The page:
People who have not been in Narnia sometimes think that a thing cannot be good and terrible at the same time. If the children had ever thought so, they were cured of it now. For when they tried to look at Aslan's face, they just caught a glimpse of the golden mane and the great, royal, solemn, overwhelming eyes; and then they found they couldn't look at him and went all trembly.

The Lion shook his mane and clapped his paws together ("Terrible paws," thought Lucy, "if he didn't know how to velvet them!")

Could you imagine walking up to a lion just sitting there in a zoo, not in a cage? There's no way I would. But I think that's how it needs to be presented in the movie. And that's just LWW... think of HHB with the lion chases.
And of course his goodness needs to be shown too. Obviously there's the stone table scene, but nobody has done any of the shots of Aslan playing with other characters, and many of the scenes of Aslan rescuing Narnians are cut short.
I think that's why the BBC and Walden Aslans felt... boring? Get those juxtapositions going with the character and I think he'll be really solid! :)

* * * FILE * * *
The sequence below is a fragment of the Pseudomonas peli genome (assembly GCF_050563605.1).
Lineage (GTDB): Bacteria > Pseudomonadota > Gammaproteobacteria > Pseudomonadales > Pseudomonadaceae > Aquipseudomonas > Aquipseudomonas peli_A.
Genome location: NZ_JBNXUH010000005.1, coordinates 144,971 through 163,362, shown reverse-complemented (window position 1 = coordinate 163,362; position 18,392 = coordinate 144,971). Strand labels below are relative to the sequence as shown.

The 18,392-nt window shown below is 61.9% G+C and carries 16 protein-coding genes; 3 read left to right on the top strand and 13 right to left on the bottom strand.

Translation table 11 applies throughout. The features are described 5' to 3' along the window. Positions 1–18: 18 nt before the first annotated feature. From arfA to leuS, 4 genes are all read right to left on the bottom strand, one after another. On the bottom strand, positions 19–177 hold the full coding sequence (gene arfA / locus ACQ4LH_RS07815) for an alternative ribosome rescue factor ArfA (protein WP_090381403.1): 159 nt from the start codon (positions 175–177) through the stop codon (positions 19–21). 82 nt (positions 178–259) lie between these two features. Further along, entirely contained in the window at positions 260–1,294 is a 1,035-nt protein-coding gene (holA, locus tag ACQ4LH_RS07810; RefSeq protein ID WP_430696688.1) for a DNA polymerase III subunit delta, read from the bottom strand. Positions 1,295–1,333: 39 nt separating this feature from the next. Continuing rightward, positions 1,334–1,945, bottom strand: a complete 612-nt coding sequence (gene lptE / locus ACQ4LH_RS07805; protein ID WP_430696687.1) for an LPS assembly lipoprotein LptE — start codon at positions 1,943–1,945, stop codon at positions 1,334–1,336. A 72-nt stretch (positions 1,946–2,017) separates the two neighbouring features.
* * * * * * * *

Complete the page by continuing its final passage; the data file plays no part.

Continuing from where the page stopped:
As far as voice, that should be mostly discussed in the casting thread for Aslan, but I can't get Gp's idea out of my head of having a younger sounding voice. I really like that idea as Aslan is ageless. So nobody "old" sounding. And I like a deep rumbling voice. I actually like the way they did it in BBC where they had those lion rumbles mixed in with the speaking.

So, long post, sorry ;)) but lets get on with the discussion.
Who is your favorite Aslan so far and why?
And what should Netflix do with Aslan? (Besides make him awesome!)
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Re: Why Aslan is Hard to Get Right - Talking Beasts Podcast

Postby hiraeth » Dec 19, 2018 7:52 pm

I have to admit I haven’t watched or heard any other iterations of Aslan besides Liam Neeson’s portrayal, which I loved as a kid. I think I hear his voice when I read the books, but I can’t be entirely sure.

I absolutely agree with the ‘good not safe’ aspect. It’s one of the most unique qualities of Aslan, and if Netflix gets that right... :)

What do people think about a motion capture Aslan? My personal opinion is that this is a better route to take than a CG lion-the Walden animation was fantastic, but a motion capture performance could allow a more personal performance, and could better portray that good but not safe characteristic. Just check out Christian Bale as Bagheera in Mowgli-it’s actually Christian Bale’s face, emoting, not just his voice. It may not look as realistic as a CG lion could be, perhaps, but that’s something I wouldn’t mind if the motion capture allowed a great performance.